As I play, I’m reminded of an interview I had with the mental mixologists at independent studio Kieffer Bros. – puzzle masters in their own right and designers of games like Aqueduct and Blockwick. Asked what defines the perfect puzzle, lead designer David put it succinctly:
“You know exactly what the end objective is. It looks impossible, but you see a small, simple first step. When you take that first step, suddenly a second step emerges, one that you couldn’t see before. Then before you know it, a path begins to materialize.” Almost to a tee, Huebrix manages to create this atmosphere. Of course, it obscures it in an extremely steady difficulty curve, which – even in the “starter” class levels – runs just far enough ahead of what you’ve mastered to ensure each level keeps you humble. As a result, the game feels like the best kind of difficult, where your inadequacy can’t be blamed on the game, and where victory comes in the form of short lived moments between one stumper and the next.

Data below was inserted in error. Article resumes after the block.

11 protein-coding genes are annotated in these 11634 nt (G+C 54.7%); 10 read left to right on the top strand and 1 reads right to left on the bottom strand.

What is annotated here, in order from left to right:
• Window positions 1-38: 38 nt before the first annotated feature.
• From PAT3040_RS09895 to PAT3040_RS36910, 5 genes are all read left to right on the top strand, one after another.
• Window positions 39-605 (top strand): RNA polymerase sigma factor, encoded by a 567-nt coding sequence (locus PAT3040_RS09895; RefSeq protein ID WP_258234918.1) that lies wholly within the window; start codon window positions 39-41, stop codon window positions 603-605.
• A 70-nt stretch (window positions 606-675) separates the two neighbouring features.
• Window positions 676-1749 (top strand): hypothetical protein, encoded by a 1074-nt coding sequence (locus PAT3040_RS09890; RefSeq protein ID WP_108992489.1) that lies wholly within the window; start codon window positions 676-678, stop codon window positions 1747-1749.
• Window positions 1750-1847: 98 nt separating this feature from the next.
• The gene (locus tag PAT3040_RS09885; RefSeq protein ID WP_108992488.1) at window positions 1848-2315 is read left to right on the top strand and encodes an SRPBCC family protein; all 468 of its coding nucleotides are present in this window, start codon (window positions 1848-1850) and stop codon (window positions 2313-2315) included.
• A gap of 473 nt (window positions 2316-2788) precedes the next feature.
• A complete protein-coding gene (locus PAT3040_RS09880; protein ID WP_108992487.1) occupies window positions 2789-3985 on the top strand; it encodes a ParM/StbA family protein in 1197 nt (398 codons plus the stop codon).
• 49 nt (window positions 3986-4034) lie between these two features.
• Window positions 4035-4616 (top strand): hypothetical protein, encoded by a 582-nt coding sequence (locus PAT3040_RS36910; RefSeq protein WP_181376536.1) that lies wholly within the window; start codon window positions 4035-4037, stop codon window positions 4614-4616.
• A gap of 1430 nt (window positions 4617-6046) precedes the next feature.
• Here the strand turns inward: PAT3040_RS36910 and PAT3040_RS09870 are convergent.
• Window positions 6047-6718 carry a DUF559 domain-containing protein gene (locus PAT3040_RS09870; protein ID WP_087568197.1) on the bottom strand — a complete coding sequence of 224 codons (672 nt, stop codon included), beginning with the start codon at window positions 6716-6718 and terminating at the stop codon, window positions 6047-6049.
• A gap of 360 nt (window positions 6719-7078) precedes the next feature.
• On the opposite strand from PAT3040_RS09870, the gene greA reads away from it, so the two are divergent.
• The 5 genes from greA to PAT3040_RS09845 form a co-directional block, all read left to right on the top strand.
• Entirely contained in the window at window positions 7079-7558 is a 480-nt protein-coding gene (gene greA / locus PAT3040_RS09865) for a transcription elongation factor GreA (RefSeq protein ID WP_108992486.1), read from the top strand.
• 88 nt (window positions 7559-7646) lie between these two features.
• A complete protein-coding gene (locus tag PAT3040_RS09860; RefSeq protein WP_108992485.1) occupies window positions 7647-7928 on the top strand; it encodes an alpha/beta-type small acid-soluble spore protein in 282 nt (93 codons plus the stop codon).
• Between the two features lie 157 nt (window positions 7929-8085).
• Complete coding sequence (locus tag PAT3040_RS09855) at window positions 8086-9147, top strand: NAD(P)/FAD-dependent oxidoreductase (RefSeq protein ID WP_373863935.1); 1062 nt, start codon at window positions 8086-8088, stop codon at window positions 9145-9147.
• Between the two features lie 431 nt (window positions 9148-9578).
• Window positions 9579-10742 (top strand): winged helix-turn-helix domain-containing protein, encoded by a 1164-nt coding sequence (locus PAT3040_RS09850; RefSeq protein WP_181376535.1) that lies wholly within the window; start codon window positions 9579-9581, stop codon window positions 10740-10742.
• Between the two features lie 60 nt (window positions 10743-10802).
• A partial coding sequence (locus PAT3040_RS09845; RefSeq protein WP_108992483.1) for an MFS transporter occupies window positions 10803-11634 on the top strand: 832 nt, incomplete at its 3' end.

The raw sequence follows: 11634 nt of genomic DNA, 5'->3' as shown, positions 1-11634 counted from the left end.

Part of what keeps the game so fresh also comes down to Yellow Monkey Studio’s clever implementation of new mechanics as you play. Arrows that force you to draw colors in one direction, “X” marks that indicate insurmountable stopping points, symbols that add and take away from your hubs’ totals, portals that transport you – Pac-Man style – to the other side of the grid. All of it is added with an indifferent lack of explanation, and you’re simply expected to keep up and add it to your puzzling vernacular. Risky, perhaps, but there’s no better learning experience than the doing of something, and one encounter with each new mechanic proves to be enough of a “tutorial” to understand it, leaving you to add it to your mental search for that needle in the haystack. If I draw three green squares here – but I can’t, because that down arrow will back me into a corner…